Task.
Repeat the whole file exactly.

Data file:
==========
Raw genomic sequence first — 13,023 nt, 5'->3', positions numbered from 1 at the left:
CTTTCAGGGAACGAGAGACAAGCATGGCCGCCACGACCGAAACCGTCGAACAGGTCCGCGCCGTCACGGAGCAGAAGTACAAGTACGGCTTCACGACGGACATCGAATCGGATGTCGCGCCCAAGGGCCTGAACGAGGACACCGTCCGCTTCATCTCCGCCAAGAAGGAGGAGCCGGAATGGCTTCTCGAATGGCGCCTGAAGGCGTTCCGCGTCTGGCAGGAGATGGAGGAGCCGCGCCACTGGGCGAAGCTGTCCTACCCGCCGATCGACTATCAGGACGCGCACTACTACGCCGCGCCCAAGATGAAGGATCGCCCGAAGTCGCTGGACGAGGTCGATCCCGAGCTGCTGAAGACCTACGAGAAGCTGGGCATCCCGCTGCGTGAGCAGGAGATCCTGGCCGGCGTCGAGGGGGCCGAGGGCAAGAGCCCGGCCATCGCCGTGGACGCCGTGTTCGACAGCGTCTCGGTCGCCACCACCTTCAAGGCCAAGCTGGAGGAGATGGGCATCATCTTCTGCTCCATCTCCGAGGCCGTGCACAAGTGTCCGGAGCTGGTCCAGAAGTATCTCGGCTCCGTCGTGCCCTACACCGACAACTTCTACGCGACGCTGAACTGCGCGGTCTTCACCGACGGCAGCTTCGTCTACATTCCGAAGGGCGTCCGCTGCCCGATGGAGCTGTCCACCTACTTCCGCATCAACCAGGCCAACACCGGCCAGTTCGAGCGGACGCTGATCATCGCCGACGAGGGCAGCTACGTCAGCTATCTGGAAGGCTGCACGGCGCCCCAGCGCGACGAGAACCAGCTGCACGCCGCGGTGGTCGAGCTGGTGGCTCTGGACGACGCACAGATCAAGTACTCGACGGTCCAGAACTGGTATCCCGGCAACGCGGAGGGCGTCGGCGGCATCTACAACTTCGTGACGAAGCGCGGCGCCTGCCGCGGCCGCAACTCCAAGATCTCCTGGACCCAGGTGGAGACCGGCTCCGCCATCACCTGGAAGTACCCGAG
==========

Raw genomic sequence first — 13,023 nt, 5'->3', positions numbered from 1 at the left:
CTTTCAGGGAACGAGAGACAAGCATGGCCGCCACGACCGAAACCGTCGAACAGGTCCGCGCCGTCACGGAGCAGAAGTACAAGTACGGCTTCACGACGGACATCGAATCGGATGTCGCGCCCAAGGGCCTGAACGAGGACACCGTCCGCTTCATCTCCGCCAAGAAGGAGGAGCCGGAATGGCTTCTCGAATGGCGCCTGAAGGCGTTCCGCGTCTGGCAGGAGATGGAGGAGCCGCGCCACTGGGCGAAGCTGTCCTACCCGCCGATCGACTATCAGGACGCGCACTACTACGCCGCGCCCAAGATGAAGGATCGCCCGAAGTCGCTGGACGAGGTCGATCCCGAGCTGCTGAAGACCTACGAGAAGCTGGGCATCCCGCTGCGTGAGCAGGAGATCCTGGCCGGCGTCGAGGGGGCCGAGGGCAAGAGCCCGGCCATCGCCGTGGACGCCGTGTTCGACAGCGTCTCGGTCGCCACCACCTTCAAGGCCAAGCTGGAGGAGATGGGCATCATCTTCTGCTCCATCTCCGAGGCCGTGCACAAGTGTCCGGAGCTGGTCCAGAAGTATCTCGGCTCCGTCGTGCCCTACACCGACAACTTCTACGCGACGCTGAACTGCGCGGTCTTCACCGACGGCAGCTTCGTCTACATTCCGAAGGGCGTCCGCTGCCCGATGGAGCTGTCCACCTACTTCCGCATCAACCAGGCCAACACCGGCCAGTTCGAGCGGACGCTGATCATCGCCGACGAGGGCAGCTACGTCAGCTATCTGGAAGGCTGCACGGCGCCCCAGCGCGACGAGAACCAGCTGCACGCCGCGGTGGTCGAGCTGGTGGCTCTGGACGACGCACAGATCAAGTACTCGACGGTCCAGAACTGGTATCCCGGCAACGCGGAGGGCGTCGGCGGCATCTACAACTTCGTGACGAAGCGCGGCGCCTGCCGCGGCCGCAACTCCAAGATCTCCTGGACCCAGGTGGAGACCGGCTCCGCCATCACCTGGAAGTACCCGAG